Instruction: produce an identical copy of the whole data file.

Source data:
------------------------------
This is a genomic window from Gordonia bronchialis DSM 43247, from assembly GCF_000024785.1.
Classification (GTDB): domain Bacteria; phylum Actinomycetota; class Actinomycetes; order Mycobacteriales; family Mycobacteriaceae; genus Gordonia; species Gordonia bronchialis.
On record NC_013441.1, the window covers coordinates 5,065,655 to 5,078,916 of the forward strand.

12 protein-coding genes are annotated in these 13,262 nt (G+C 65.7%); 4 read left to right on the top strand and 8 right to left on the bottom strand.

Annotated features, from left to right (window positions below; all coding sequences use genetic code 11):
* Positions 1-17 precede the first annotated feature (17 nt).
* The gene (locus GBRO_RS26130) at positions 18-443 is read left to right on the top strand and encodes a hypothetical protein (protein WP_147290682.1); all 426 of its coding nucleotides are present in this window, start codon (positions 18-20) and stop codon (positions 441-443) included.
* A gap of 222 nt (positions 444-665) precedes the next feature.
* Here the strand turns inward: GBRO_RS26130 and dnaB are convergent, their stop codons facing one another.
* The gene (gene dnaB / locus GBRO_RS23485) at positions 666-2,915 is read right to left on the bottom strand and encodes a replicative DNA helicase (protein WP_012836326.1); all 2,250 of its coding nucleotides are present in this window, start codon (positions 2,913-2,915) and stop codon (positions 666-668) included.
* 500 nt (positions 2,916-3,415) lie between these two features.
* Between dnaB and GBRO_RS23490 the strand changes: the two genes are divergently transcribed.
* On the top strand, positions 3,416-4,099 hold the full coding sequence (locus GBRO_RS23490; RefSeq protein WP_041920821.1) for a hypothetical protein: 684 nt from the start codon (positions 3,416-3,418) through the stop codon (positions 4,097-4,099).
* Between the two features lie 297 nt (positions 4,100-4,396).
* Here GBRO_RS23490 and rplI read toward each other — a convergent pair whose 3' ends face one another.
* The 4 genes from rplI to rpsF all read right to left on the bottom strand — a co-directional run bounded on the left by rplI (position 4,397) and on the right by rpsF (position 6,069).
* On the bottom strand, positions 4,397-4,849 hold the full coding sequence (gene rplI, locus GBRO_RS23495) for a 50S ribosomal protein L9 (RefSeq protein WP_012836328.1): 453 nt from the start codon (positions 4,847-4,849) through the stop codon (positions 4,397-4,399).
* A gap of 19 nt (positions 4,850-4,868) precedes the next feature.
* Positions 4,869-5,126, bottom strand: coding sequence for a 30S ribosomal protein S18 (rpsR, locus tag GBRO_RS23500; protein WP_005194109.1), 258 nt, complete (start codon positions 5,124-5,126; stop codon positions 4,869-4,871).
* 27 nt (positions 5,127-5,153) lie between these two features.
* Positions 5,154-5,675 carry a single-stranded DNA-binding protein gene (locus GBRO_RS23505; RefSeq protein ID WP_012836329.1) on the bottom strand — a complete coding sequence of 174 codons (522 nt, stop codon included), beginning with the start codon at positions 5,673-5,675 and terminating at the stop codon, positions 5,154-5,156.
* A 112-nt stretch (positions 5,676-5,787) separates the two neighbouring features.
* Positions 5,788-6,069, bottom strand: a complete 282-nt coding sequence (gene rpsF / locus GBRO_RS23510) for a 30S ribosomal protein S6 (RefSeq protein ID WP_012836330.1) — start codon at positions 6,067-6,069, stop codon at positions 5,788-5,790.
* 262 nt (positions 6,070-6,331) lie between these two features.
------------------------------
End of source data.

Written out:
This is a genomic window from Gordonia bronchialis DSM 43247, from assembly GCF_000024785.1.
Classification (GTDB): domain Bacteria; phylum Actinomycetota; class Actinomycetes; order Mycobacteriales; family Mycobacteriaceae; genus Gordonia; species Gordonia bronchialis.
On record NC_013441.1, the window covers coordinates 5,065,655 to 5,078,916 of the forward strand.

12 protein-coding genes are annotated in these 13,262 nt (G+C 65.7%); 4 read left to right on the top strand and 8 right to left on the bottom strand.

Annotated features, from left to right (window positions below; all coding sequences use genetic code 11):
* Positions 1-17 precede the first annotated feature (17 nt).
* The gene (locus GBRO_RS26130) at positions 18-443 is read left to right on the top strand and encodes a hypothetical protein (protein WP_147290682.1); all 426 of its coding nucleotides are present in this window, start codon (positions 18-20) and stop codon (positions 441-443) included.
* A gap of 222 nt (positions 444-665) precedes the next feature.
* Here the strand turns inward: GBRO_RS26130 and dnaB are convergent, their stop codons facing one another.
* The gene (gene dnaB / locus GBRO_RS23485) at positions 666-2,915 is read right to left on the bottom strand and encodes a replicative DNA helicase (protein WP_012836326.1); all 2,250 of its coding nucleotides are present in this window, start codon (positions 2,913-2,915) and stop codon (positions 666-668) included.
* 500 nt (positions 2,916-3,415) lie between these two features.
* Between dnaB and GBRO_RS23490 the strand changes: the two genes are divergently transcribed.
* On the top strand, positions 3,416-4,099 hold the full coding sequence (locus GBRO_RS23490; RefSeq protein WP_041920821.1) for a hypothetical protein: 684 nt from the start codon (positions 3,416-3,418) through the stop codon (positions 4,097-4,099).
* Between the two features lie 297 nt (positions 4,100-4,396).
* Here GBRO_RS23490 and rplI read toward each other — a convergent pair whose 3' ends face one another.
* The 4 genes from rplI to rpsF all read right to left on the bottom strand — a co-directional run bounded on the left by rplI (position 4,397) and on the right by rpsF (position 6,069).
* On the bottom strand, positions 4,397-4,849 hold the full coding sequence (gene rplI, locus GBRO_RS23495) for a 50S ribosomal protein L9 (RefSeq protein WP_012836328.1): 453 nt from the start codon (positions 4,847-4,849) through the stop codon (positions 4,397-4,399).
* A gap of 19 nt (positions 4,850-4,868) precedes the next feature.
* Positions 4,869-5,126, bottom strand: coding sequence for a 30S ribosomal protein S18 (rpsR, locus tag GBRO_RS23500; protein WP_005194109.1), 258 nt, complete (start codon positions 5,124-5,126; stop codon positions 4,869-4,871).
* 27 nt (positions 5,127-5,153) lie between these two features.
* Positions 5,154-5,675 carry a single-stranded DNA-binding protein gene (locus GBRO_RS23505; RefSeq protein ID WP_012836329.1) on the bottom strand — a complete coding sequence of 174 codons (522 nt, stop codon included), beginning with the start codon at positions 5,673-5,675 and terminating at the stop codon, positions 5,154-5,156.
* A 112-nt stretch (positions 5,676-5,787) separates the two neighbouring features.
* Positions 5,788-6,069, bottom strand: a complete 282-nt coding sequence (gene rpsF / locus GBRO_RS23510) for a 30S ribosomal protein S6 (RefSeq protein ID WP_012836330.1) — start codon at positions 6,067-6,069, stop codon at positions 5,788-5,790.
* 262 nt (positions 6,070-6,331) lie between these two features.